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Legal Talent & Inclusion

Mastering the Art of Self-Promotion for Lawyers of Color, Part 1

Ann Jenrette-Thomas  Chief Diversity & Inclusion Officer / Stinson Leonard Street

· 5 minute read

Ann Jenrette-Thomas  Chief Diversity & Inclusion Officer / Stinson Leonard Street

· 5 minute read

In a two-part blog series, Ann Jenrette-Thomas, Chief Diversity & Inclusion officer of Stinson Leonard Street, provides excellent guidance to lawyers of color on how to self-promote without guilt

Self-promotion is tricky for everyone. Do it too often or too aggressively, and it turns people off. Don’t do it enough, and you foreclose opportunities. It is not easy and, there are added challenges that lawyers of color face when we try to promote ourselves.

In this two-part blog series, I will examine these challenges and offer tips on how lawyers of color can master the art of self-promotion in ways that help them advance their long-term career goals. Remember, you deserve to be recognized for your accomplishments, and that recognition begins with you!

The Challenges

One nuance is that racial and gender stereotypes may trigger implicit biases and affect the way in which attorneys of color are viewed when we engage in self-promotion. For example, any attempt at self-promotion by Asians may viewed as an attempt to “rock the boat,” which contradicts the Model Minority stereotype that Asians are amenable and “aim to please.” Similarly, Latinx lawyers who self-promote may be viewed as being insolent due to the pervasive stereotype of Latinx people as “the help.”

Further, the cultural norms that lawyers of color face also play a role. The cultural mores of different racial and ethnic groups vary regarding what is considered appropriate when it comes to self-promotion. For example, the cultural norms of India, China, and Korea value modesty, composure, and self-control more than the assertive self-confidence that is valued in the United States. Thus, the mere act of self-promotion can feel too challenging, or just plain wrong for certain cultures.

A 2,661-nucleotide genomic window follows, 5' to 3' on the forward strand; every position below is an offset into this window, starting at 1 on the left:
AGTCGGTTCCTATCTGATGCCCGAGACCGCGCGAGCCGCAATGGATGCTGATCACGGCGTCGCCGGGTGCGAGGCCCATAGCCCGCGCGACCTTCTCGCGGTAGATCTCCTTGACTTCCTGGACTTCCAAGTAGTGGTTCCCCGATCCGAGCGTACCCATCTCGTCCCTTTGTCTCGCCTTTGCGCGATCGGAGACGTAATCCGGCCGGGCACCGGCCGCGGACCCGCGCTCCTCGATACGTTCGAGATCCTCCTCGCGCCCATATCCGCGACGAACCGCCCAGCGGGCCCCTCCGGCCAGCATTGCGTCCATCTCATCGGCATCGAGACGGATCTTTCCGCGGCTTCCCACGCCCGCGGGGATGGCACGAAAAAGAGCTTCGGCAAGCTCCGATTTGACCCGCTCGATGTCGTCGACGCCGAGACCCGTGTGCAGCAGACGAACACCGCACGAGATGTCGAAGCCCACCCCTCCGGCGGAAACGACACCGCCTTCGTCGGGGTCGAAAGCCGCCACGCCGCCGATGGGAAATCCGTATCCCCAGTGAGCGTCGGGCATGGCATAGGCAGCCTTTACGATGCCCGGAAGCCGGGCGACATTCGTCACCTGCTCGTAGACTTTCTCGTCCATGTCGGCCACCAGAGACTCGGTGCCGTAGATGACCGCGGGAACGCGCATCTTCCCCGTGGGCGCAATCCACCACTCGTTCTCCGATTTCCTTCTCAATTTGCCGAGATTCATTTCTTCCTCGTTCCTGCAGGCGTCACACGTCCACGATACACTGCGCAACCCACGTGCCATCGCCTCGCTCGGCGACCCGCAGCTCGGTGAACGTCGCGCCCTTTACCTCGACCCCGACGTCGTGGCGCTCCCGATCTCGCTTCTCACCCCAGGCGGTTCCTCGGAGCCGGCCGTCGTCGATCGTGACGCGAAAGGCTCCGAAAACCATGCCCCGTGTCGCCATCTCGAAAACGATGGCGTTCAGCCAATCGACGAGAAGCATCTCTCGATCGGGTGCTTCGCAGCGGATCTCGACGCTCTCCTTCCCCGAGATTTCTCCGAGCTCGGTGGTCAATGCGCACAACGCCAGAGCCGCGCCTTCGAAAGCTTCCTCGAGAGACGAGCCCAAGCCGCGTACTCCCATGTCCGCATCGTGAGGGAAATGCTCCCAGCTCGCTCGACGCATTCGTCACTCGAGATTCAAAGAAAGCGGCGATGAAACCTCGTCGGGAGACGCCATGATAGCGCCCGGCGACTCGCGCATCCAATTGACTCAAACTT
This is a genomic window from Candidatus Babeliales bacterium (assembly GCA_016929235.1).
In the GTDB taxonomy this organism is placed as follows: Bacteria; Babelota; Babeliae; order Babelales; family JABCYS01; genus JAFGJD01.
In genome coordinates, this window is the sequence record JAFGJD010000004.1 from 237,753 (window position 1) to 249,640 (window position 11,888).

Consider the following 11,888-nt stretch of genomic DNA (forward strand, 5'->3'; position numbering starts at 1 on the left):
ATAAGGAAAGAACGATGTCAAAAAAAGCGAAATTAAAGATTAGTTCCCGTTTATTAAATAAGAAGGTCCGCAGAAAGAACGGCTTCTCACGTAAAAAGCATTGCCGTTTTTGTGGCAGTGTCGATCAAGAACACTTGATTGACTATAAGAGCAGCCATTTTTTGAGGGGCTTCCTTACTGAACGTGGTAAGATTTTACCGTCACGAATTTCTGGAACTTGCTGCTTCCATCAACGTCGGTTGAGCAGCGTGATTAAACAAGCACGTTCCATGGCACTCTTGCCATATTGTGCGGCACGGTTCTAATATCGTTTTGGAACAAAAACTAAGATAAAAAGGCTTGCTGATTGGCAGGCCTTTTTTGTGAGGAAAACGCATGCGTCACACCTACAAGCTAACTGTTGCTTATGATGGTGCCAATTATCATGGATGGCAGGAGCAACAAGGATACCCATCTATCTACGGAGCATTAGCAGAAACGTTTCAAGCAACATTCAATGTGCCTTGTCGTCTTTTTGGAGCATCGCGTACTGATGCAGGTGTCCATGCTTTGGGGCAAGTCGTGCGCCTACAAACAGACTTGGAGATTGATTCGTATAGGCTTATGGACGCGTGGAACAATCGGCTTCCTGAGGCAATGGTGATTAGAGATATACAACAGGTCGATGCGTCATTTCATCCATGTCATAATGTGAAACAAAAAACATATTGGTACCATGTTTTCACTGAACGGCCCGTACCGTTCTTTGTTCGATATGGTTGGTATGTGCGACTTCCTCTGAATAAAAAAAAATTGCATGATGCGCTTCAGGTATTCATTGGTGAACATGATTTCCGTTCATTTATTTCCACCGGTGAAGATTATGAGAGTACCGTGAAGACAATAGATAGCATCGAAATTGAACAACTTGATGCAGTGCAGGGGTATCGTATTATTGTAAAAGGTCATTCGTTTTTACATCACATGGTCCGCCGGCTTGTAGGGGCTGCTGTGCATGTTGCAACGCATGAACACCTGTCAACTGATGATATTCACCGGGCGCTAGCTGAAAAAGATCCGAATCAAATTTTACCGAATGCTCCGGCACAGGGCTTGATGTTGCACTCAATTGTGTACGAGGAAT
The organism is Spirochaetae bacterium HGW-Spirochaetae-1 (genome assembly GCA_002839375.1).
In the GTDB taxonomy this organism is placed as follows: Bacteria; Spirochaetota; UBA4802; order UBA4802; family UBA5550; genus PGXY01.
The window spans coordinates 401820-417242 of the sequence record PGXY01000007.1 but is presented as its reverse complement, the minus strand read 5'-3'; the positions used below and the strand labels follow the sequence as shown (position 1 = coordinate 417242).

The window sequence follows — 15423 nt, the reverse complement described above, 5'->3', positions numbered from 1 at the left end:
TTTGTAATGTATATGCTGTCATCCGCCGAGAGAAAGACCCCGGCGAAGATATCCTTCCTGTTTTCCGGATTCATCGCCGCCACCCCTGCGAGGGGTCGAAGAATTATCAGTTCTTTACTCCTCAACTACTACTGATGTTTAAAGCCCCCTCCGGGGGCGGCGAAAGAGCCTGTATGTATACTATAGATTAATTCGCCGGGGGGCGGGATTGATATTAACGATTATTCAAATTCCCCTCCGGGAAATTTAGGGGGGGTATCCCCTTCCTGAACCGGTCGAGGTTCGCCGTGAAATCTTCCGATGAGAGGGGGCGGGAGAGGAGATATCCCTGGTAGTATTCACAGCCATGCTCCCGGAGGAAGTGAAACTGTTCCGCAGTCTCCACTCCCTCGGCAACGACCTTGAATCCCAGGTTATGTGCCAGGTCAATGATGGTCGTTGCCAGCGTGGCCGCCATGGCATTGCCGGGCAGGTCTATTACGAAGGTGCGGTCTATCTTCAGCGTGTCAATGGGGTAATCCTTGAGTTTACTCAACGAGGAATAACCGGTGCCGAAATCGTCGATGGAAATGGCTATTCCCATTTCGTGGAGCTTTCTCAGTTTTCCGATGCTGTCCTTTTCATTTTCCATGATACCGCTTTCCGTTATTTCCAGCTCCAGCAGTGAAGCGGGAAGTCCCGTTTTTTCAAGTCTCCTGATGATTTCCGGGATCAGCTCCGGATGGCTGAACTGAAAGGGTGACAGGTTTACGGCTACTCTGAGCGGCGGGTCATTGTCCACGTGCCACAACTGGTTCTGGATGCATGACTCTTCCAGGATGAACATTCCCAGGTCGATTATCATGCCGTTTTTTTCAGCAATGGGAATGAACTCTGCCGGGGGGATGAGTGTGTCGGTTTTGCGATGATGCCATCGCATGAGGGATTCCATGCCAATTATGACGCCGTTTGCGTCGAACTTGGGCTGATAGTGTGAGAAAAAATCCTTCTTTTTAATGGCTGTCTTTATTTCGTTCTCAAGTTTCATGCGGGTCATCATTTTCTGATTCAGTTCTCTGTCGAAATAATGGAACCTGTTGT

Another example concerns the concept of “swagger.” Within black and hip hop culture, swagger is a positive term regarding a mixture of confidence and style that denotes status, social empowerment, and overall identity. In recent years, it’s landed a prominent place of endearment in the urban lexicon (“President Obama has swagger.”); yet, in Merriam Webster Dictionary, the definition does not have a positive connotation: “to conduct oneself in an arrogant or superciliously pompous manner; to walk with an air of overbearing self-confidence; to force by argument or threat: bully.”

So, when a black man shows up to an interview exhibiting swagger, which in his mind demonstrates positive self-confidence, those interviewing him may read his body language as arrogance, overbearing, or aggressive.

A third issue that lawyers of color face is the imposter syndrome. The imposter syndrome is a psychological pattern that is especially common among people of color, women, and other people from underrepresented groups in which they doubt their accomplishments and have a persistent, internalized fear of being exposed as a “fraud.” Why is the imposter syndrome prevalent among lawyers of color? Because one of the insidious lingering effects of racism and implicit biases, is the notion that we are perpetual outsiders. Unfortunately, many of us internalize this message and believe that we don’t belong.

Despite these unique circumstances, I encourage you to nevertheless promote yourself. Yes, it may feel awkward to do so, and may take you out of your comfort zone. And yes, some people may take your self-promotion as you acting as a braggart; or, it may backfire in some other way despite your best attempts to simply share some of the things of which you are most proud. Nevertheless, you must promote yourself. Relying on hard work with the hope that someone will notice and reward you for your efforts is too risky. You risk missing out on opportunities that will advance your career, such as being on pitches, getting great assignments, promotions, and money.

Failure to self-promote could also deprive you of the much-needed support of champions, mentors, or sponsors behind closed doors. Let me repeat an essential part of this: You deserve to be recognized for your accomplishments, and that recognition begins with you!

In the next part of this two-part blog series, I will offer 12 tips on how lawyers of color can self-promote fearlessly.

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